Share Tweet Sharing is caring! Hikers leaving Bellevue ChopinOur reasons for participating may have varied – to view the scenery, for exercise, to be with friends, soul searching, to take up a challenge, to support the cause, for solitude, to experience nature, just for the walking…However on that overcast Saturday, June 16th, 2012 under the 2012 Public Service Day theme “Our Public Service: Transforming, Modernizing, Positively Changing!” 130 of us – Public Officers, NBD Associates, our family members and friends were united to face the challenges of Segment 2 of the Waitukubuli National Trail Soufriere Estate to Bellevue Chopin in reverse or “Back to Front” as coined by the Calypsonian, Vigilante. We began at Bellevue Chopin about twenty minutes to seven, with 260 feet eager to cover 13000 steps (11.7 km) towards Soufriere Estate and more specifically to reach and enjoy the warm sulphur springs. Clad with our hiking gear, water, bag packs, caps, cameras and yes, some cell phones, we traversed the hills and valleys of Morne Plat Pays, onto the village road ending at the Morpo junction. Then we meandered uphill through an old 200 year old slave route into the windy upper parts of the mountain community of Tete Morne and then descended into the slopes of the sulphuric valley of Soufriere. In the depth of the forest we were embraced by the mist that clothed us with oxygen and cooled our bodies. The trail provided a glimpse of Dominica’s thick rain forest and opportunities to view a variety of flora, fauna and farm lands producing vegetables, trees and root crops. Participants at the end of the hikeWe saw ferns, wild anthurium, birds, several cows, large pigs, fields of bay leaf trees, cacao trees, nutmeg trees, lots of pawpaw trees, calabash trees, banana and plantain fields. That walk was exciting and stimulating. It provided stunning views of our mountain ranges, views of parts of the southern coast against a hazy Atlantic Ocean and a panorama of the community of Soufriere and the Caribbean Sea at a height where the houses looked like toys – exquisite! Beautiful! Striking! The topics of discussions moved from stories of women fright of cows, to soukouyan, roads, agriculture, and also on how gutsy our ancestors were to traverse that hard long trail. Why they needed it? How they used it? All this on a walk, Yes! Participants varied in their abilities. There were the walkers, the runners, the joggers, the strollers and the slackers. There were slides and falls, water breaks and rest stops. There were groans and moans of pain, leg cramps and back aches, threats to stop and turn back. The trail was unkind to some foot wear and a few people abandoned the trail. The majority moved on with chants of encouragement that echoed through the trails, Let’s go.. keep moving.. we’ll make it, with each group helping its members to remember the final goal ‘that warm bath and the fish broth and fig and cod fish … key motivators’. The runners who got there first, clocked in at 9:45 a.m., followed by the walkers and then the joggers who clocked in at 10:25 and about 10:40 and then there were the others— the real hikers, the nature lovers, the picture takers, the cacao eaters, the plantain carriers who started filing in from 11:20 to 12:30 p.m. and then the last man reported “trail clear all accounted for”… six hours well spent! It culminated with a gathering of exhausted souls at Soufriere during which time some enjoyed a sulphur bath at the hot spring and lunch was eaten. I echo the sentiment of all “it was good we” the walk was good, the views were stunning and the camaraderie was great with a high level of participation and support for Public Service efforts towards creating opportunities to heighten awareness of the public sector’s role in the country’s national development and to forge greater linkage and relationships with stakeholders.See you on the next trail- next month maybe? Press Release LocalNews Hiking with the Public Service by: – June 19, 2012 Share 22 Views one comment Share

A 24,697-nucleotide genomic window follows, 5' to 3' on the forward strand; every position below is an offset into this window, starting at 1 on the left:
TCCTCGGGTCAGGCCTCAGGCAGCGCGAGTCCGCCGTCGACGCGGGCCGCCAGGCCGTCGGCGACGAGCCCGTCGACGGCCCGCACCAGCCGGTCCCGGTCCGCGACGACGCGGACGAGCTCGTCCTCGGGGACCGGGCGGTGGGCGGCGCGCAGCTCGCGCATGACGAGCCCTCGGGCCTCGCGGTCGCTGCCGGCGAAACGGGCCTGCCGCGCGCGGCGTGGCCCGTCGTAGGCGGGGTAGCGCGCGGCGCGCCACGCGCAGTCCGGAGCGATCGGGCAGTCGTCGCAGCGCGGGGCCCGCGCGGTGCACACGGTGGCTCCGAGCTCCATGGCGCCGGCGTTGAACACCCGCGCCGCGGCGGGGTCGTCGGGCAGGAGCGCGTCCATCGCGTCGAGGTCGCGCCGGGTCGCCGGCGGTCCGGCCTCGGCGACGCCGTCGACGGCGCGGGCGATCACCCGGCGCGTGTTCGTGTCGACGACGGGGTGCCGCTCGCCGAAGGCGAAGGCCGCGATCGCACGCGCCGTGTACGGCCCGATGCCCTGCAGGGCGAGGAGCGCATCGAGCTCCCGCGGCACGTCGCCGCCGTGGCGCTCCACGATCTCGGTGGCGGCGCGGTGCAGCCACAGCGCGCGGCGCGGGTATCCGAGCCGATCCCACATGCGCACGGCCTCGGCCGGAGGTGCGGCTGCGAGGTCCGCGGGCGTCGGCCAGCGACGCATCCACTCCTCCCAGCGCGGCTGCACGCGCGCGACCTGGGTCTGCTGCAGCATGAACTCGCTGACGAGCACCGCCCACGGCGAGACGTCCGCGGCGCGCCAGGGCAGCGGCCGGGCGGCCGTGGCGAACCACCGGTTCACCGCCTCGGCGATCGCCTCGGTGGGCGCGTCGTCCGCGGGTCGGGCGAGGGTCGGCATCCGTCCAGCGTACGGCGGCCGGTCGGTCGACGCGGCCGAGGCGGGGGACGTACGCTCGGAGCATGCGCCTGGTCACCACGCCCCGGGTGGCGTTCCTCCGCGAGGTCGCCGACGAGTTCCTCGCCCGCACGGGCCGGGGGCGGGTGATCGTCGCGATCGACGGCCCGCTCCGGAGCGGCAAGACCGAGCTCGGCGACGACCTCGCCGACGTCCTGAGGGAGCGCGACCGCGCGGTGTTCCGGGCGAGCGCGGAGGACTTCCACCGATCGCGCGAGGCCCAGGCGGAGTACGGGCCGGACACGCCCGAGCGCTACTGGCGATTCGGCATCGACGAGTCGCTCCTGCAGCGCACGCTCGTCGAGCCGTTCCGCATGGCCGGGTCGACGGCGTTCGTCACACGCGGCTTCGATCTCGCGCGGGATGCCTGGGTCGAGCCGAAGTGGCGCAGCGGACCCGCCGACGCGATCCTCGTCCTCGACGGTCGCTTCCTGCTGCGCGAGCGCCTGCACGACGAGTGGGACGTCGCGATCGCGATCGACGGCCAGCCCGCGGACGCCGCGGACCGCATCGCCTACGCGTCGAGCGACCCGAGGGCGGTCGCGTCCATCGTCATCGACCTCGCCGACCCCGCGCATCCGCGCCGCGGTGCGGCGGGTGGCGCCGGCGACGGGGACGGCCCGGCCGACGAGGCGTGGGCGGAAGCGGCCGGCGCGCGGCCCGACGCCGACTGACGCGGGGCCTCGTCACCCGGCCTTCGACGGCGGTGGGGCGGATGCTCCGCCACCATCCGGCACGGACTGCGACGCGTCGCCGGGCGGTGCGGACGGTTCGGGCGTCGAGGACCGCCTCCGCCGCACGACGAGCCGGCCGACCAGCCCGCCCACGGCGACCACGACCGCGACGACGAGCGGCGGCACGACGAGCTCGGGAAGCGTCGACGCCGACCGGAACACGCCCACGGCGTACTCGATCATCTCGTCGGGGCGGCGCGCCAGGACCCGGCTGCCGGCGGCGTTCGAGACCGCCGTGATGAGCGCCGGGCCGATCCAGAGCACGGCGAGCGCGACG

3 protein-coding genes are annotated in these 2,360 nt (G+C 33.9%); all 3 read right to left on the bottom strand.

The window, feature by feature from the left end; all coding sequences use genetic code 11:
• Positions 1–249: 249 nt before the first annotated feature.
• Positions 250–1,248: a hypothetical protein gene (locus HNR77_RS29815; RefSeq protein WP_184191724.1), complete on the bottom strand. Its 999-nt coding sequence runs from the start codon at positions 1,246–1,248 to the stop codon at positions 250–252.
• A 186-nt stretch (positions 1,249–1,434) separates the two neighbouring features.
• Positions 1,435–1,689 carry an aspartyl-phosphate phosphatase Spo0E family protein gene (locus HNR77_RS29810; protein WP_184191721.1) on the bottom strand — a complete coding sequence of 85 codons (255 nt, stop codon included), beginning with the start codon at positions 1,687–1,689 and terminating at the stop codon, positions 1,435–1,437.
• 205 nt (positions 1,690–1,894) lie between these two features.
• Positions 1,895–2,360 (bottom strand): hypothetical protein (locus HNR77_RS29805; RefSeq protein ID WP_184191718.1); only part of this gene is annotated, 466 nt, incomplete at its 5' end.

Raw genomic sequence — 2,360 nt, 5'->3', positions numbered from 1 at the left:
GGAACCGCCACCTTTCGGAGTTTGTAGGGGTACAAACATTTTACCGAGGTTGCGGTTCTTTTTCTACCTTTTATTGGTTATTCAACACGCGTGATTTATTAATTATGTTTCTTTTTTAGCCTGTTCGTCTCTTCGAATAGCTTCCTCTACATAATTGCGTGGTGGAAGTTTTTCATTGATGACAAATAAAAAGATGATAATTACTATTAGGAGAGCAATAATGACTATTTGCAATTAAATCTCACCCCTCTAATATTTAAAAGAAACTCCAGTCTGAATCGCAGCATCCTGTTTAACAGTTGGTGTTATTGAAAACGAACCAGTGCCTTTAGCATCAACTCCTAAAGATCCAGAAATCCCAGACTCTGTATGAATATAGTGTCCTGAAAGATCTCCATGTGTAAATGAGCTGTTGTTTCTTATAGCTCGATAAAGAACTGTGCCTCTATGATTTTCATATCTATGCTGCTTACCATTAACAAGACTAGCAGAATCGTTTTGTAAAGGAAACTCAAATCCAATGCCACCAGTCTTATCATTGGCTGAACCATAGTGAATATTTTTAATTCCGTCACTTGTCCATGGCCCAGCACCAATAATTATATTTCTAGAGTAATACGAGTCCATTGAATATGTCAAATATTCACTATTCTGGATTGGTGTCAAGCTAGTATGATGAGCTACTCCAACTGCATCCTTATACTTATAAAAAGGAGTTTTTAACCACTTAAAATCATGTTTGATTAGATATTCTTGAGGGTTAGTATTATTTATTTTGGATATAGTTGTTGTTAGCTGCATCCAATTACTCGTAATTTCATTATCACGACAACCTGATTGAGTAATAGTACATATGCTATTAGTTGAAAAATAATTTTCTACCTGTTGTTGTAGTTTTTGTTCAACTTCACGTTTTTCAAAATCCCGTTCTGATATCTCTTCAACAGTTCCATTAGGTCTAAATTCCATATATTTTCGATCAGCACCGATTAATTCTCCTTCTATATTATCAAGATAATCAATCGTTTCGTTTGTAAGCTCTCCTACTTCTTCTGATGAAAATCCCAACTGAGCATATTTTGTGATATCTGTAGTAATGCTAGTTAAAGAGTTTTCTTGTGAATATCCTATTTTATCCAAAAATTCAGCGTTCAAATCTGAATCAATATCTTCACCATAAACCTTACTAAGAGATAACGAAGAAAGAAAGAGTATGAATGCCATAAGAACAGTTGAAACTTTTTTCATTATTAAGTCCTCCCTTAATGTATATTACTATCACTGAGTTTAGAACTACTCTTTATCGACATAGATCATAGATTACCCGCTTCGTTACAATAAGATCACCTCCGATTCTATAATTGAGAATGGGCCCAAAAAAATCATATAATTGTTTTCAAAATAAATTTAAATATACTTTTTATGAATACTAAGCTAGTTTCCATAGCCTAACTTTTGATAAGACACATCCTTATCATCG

BHS swim results at Shelbyville High School.Girls Results. BHS 58, Shelbyville 40. BHS 74 E Hancock 19.Batesville is 11-1 on the season (3-0 EIAC), 8-1 non-conference).Boys Results. Shelbyville 85 BHS 15. BHS-45 E Hancock 42.Batesville is 3-5 on the season.Event Winners: (G) Mary Poltrack (200 free/100 free), Emily Gutzwiller (100 fly/500 free), Allison Storms 200 IM). (B) JV Event Winners: Gwen Martin (50 free/100 free), Jenna Ertel (100 breast).Career Best Times. (G)Audra Brewer 100 breast, Jenna Ertel 100 free, Marisa Fullenkamp 100 back, Emily Gutzwiller 100 fly/500 free, Gwen Martin 50 free/100 free, Mary Poltrack 200 free/50 free, Halle Renk 100 free, Hannah Simpson, 50 back, 50 free, Allison Storms 200 IM, 100 breast, Maria Wilhelm 50 free/100 breast. (B) Joseph Choi-100 free, Spencer Johnson 50 free/100 back, , Drake Main 200 free, Elliot Main 50 free, Skylar Simpson 50 back/500 free.Courtesy of Bulldogs Coach T. J. Greene.